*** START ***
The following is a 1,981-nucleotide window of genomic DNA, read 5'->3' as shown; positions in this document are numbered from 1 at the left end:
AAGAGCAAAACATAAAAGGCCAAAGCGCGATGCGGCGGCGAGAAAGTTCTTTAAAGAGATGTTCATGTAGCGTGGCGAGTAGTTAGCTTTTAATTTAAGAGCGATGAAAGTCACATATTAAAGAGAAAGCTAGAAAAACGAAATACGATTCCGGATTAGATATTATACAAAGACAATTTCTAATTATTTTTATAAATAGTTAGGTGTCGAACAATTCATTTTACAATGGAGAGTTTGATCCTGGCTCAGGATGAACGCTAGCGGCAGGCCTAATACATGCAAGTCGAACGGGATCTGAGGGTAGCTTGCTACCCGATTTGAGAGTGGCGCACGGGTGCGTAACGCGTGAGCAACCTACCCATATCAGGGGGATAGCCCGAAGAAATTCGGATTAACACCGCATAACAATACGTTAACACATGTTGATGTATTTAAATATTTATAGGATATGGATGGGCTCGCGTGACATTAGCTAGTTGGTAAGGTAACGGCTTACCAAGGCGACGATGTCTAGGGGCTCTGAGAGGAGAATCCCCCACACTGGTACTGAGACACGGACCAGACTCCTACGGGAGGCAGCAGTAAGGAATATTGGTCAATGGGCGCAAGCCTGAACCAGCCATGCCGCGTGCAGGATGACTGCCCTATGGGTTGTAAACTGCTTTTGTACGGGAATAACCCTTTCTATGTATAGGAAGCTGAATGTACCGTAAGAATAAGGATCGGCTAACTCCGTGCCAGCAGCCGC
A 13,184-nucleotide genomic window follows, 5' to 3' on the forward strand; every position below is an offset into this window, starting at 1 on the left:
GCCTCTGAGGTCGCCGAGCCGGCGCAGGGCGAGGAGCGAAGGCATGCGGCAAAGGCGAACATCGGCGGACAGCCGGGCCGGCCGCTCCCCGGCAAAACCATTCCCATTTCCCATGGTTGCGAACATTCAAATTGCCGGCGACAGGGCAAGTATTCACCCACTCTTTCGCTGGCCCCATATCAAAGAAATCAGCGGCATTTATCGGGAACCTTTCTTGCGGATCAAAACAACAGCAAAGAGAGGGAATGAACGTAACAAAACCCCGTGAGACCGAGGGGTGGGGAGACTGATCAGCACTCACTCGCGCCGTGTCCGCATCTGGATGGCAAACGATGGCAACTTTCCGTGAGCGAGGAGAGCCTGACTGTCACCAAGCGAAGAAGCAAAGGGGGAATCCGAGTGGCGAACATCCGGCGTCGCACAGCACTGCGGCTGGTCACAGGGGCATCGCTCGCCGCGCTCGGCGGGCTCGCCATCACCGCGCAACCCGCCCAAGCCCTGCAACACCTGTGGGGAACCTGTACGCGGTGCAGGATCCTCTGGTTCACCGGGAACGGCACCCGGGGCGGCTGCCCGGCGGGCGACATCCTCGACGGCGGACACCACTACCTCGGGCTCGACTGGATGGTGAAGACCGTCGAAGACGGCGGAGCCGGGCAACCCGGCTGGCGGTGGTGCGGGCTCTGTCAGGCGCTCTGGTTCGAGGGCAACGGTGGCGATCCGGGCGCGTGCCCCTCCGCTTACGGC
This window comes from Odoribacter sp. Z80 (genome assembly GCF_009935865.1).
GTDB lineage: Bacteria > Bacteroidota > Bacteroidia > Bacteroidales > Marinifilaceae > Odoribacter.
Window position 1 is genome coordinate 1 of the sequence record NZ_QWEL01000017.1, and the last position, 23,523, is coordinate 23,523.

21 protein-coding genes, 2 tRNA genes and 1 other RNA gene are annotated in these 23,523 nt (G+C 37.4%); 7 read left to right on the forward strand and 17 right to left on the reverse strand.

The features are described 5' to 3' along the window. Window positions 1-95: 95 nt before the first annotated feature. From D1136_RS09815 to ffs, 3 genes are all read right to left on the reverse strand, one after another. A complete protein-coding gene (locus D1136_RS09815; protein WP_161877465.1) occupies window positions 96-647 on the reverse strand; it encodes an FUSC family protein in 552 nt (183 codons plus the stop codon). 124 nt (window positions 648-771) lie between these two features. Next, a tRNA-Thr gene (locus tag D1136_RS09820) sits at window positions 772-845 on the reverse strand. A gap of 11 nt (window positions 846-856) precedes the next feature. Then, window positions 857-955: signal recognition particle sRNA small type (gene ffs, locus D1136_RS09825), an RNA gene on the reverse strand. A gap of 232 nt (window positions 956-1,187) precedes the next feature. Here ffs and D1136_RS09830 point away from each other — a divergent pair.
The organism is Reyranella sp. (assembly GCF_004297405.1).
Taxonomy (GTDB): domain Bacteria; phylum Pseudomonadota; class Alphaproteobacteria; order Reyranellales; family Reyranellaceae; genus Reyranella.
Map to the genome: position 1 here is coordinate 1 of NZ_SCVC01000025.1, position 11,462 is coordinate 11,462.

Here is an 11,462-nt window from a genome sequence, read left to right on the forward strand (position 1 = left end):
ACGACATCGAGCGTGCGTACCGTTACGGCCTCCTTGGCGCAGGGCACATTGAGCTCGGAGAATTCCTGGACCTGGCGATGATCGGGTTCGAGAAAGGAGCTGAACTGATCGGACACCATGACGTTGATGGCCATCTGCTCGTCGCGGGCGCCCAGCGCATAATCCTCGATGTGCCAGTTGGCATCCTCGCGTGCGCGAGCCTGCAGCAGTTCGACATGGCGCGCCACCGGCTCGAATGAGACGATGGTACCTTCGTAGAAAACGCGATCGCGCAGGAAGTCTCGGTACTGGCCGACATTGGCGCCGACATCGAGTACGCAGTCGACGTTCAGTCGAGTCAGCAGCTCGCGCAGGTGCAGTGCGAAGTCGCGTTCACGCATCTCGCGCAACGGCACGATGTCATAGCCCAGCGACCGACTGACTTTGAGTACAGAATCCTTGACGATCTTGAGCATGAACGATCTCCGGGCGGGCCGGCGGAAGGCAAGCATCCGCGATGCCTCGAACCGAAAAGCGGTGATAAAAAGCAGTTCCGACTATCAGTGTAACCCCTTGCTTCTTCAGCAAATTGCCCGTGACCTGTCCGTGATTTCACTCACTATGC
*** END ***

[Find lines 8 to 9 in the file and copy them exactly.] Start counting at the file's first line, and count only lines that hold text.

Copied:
21 protein-coding genes, 2 tRNA genes and 1 other RNA gene are annotated in these 23,523 nt (G+C 37.4%); 7 read left to right on the forward strand and 17 right to left on the reverse strand.

The features are described 5' to 3' along the window. Window positions 1-95: 95 nt before the first annotated feature. From D1136_RS09815 to ffs, 3 genes are all read right to left on the reverse strand, one after another. A complete protein-coding gene (locus D1136_RS09815; protein WP_161877465.1) occupies window positions 96-647 on the reverse strand; it encodes an FUSC family protein in 552 nt (183 codons plus the stop codon). 124 nt (window positions 648-771) lie between these two features. Next, a tRNA-Thr gene (locus tag D1136_RS09820) sits at window positions 772-845 on the reverse strand. A gap of 11 nt (window positions 846-856) precedes the next feature. Then, window positions 857-955: signal recognition particle sRNA small type (gene ffs, locus D1136_RS09825), an RNA gene on the reverse strand. A gap of 232 nt (window positions 956-1,187) precedes the next feature. Here ffs and D1136_RS09830 point away from each other — a divergent pair.